SEATTLE — In 2010, Aaron Ybarra called 911 to report “a rage inside him” and said he wanted to hurt himself and others, according to a police report of the incident.
Two years later, officers responded again – this time finding him lying in the middle of the street in front of his suburban Mountlake Terrace home, ranting drunkenly for a SWAT team “to get him and make him famous.”
The rage and thirst for notoriety may have got the better of him Thursday, when police say he stormed into a sciences and engineering building on the leafy campus of Seattle Pacific University, armed with a shotgun and more than 50 shells.
He fatally shot a 19-year-old freshman and wounded two other young people before his plan to kill as many people as possible – and himself – was thwarted by a student building monitor who pepper-sprayed and tackled him as he reloaded, officials said.
A King County Superior Court judge ordered Ybarra, 26, held without bail Friday. His attorney, public defender Ramona Brandes, said he was on suicide watch at the jail.
“He is cognizant of the suffering of the victims and their families and the entire Seattle Pacific community,” she said. “He is sorry.”
In both of the earlier contacts with police, officers committed Ybarra involuntarily to Swedish Hospital in Edmonds for mental evaluations. Brandes said he has a long history of mental health problems for which he had been treated and medicated.
“We are so very shocked and sad over yesterday’s shootings at SPU,” Ybarra’s family said in a statement. “We are crushed at the amount of pain caused to so many people. To the victims and their families, our prayers are with you.”
At the time of the 2010 commitment, Ybarra worked at the Kenmore Shooting Range north of Seattle. From 2003 to about three and a half years ago, he worked as a `trapper’ keeping score on practice shoots, according to range president John Conderman, who said he did not know Ybarra personally but recognized his picture in news accounts.
“This is so disappointing,” Conderman said. “We spend all of our energy trying to teach young people about responsible gun use.”
Tyson Winter, who worked at a now-shuttered sandwich shop in Edmonds in the middle of last decade, said Ybarra frequently came by and attempted to befriend the high-school age workers, inviting them to go drinking and shooting. Ybarra began leaving Winter rambling phone messages about guns, and then asked Winter why he didn’t call back, Winter said.
Eventually, Ybarra was asked to stay away from the shop.
“He was socially awkward but he wasn’t shy at all. He wanted to befriend us,” Winter said.
It remained unclear why the private Christian university was targeted. Ybarra wasn’t a student there, police said.
Praise poured in for Jon Meis, the 22-year-old building monitor who subdued the gunman.
“I’m proud of the selfless actions that my roommate, Jon Meis, showed today taking down the shooter,” fellow student Matt Garcia wrote on Twitter. “He is a hero.”
Meis, a dean’s list electrical engineering student, was emotionally anguished but not injured in the shooting, Harborview Medical Center spokeswoman Susan Gregg said Friday. He was treated there and released.
Roman Kukhotskiy, 22, who was in the building when the violence broke out, said: “I was amazed that he was willing to risk all that for us. If Jon didn’t stop him, what’s to say? I could have been the next victim.”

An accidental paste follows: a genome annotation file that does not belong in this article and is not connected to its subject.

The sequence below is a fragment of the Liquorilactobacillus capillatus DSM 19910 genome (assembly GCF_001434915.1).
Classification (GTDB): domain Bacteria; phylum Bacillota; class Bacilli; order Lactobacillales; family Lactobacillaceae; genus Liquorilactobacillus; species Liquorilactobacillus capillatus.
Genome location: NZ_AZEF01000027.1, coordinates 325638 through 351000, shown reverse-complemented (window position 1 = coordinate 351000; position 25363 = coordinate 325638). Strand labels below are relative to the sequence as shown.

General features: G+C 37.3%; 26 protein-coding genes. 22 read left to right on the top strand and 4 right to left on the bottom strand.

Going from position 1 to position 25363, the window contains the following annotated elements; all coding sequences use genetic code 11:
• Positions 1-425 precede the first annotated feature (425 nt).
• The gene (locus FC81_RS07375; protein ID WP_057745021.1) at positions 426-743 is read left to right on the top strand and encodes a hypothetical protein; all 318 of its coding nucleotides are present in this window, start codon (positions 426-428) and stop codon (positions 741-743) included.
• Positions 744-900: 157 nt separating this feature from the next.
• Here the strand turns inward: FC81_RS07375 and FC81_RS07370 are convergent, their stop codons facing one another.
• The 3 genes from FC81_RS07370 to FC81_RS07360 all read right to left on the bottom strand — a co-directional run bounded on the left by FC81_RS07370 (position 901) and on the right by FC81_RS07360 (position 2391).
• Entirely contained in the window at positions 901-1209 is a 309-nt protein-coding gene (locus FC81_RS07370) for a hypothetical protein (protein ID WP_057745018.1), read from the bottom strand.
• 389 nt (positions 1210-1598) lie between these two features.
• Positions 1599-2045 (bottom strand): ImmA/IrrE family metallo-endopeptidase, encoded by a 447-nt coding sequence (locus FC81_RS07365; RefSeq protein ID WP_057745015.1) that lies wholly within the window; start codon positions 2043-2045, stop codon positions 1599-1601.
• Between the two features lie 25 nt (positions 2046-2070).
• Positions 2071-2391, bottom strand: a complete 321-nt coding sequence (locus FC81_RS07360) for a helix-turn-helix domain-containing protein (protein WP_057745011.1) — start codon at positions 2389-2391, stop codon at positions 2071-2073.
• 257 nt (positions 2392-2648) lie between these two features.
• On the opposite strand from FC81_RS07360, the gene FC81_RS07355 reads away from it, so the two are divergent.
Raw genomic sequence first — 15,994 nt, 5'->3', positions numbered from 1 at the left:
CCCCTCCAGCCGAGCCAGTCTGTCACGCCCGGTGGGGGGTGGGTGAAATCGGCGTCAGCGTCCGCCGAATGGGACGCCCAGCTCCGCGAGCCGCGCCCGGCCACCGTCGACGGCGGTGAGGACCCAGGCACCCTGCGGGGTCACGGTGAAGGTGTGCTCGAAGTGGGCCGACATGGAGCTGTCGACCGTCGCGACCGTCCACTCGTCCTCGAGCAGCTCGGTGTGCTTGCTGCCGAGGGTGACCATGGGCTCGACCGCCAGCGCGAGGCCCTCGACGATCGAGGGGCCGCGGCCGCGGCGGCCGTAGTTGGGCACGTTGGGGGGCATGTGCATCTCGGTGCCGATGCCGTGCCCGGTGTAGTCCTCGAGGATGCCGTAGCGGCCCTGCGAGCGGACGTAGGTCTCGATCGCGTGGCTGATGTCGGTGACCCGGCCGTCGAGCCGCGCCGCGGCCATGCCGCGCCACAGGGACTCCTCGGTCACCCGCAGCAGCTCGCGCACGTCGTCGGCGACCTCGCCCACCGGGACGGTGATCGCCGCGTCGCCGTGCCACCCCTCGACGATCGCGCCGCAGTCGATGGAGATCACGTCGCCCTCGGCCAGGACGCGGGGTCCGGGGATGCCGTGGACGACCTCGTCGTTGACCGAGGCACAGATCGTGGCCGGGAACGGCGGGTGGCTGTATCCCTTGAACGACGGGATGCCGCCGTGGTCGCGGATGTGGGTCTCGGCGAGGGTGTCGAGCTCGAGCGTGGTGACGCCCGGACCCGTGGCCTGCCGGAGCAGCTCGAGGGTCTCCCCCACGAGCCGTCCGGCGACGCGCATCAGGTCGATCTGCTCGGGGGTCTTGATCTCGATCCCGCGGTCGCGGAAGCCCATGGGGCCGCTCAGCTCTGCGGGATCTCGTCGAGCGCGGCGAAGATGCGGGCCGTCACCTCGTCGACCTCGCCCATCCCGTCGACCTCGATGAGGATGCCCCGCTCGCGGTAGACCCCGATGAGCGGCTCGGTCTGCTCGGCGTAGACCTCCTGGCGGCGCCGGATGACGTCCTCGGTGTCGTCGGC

He said Meis is getting married this summer and has accepted a job with Boeing, where he has interned in previous years.
The leafy campus of the private, Christian university about 10 minutes north of downtown Seattle was quiet the morning after the shooting, with a service held at midday. People stopped by a makeshift memorial near Otto Miller Hall to pay their respects.
Seattle Mayor Ed Murray identified the student killed as Paul Lee, a “Korean-American student with a bright future.”
“What a waste,” said Susan Savage, of Portland, Oregon, who said Lee’s friends gathered at her house Thursday night to remember him.
“This guy, with his personality, he would have soared. He would have accomplished. He was one of the good guys. It’s just a loss. He would have added to the quality of our world, and now we’ll never know,” she said.
The victims included a seriously wounded 19-year-old woman who remained in intensive care after a five-hour surgery, as well as a 24-year-old man who was discharged from the hospital Friday, Gregg said.
Meis, who graduated from Seattle Christian Schools in SeaTac, kept a low profile the day after the shooting. An outgoing voice message at a phone listing for his parents’ home in Renton said: “We ask that you please respect our privacy during this time while we recover.” It solicited prayers for students and the family of the man killed.
Salomon Meza Tapia, a friend who serves with Meis on the board of a student engineers group, described him as a hardworking student who is “always super chill.”
“I am not surprised he was cool and collected enough to take action,” he wrote in an email to the AP. “I was in the building, and I can say he definitely saved our lives. I am thankful to be alive and thank God for Jon Meis’ courage and actions.”
Associated Press writers Rachel La Corte in Olympia and Manuel Valdes and Donna Gordon Blankinship in Seattle contributed to this report, along with AP news researcher Rhonda Shafner in New York.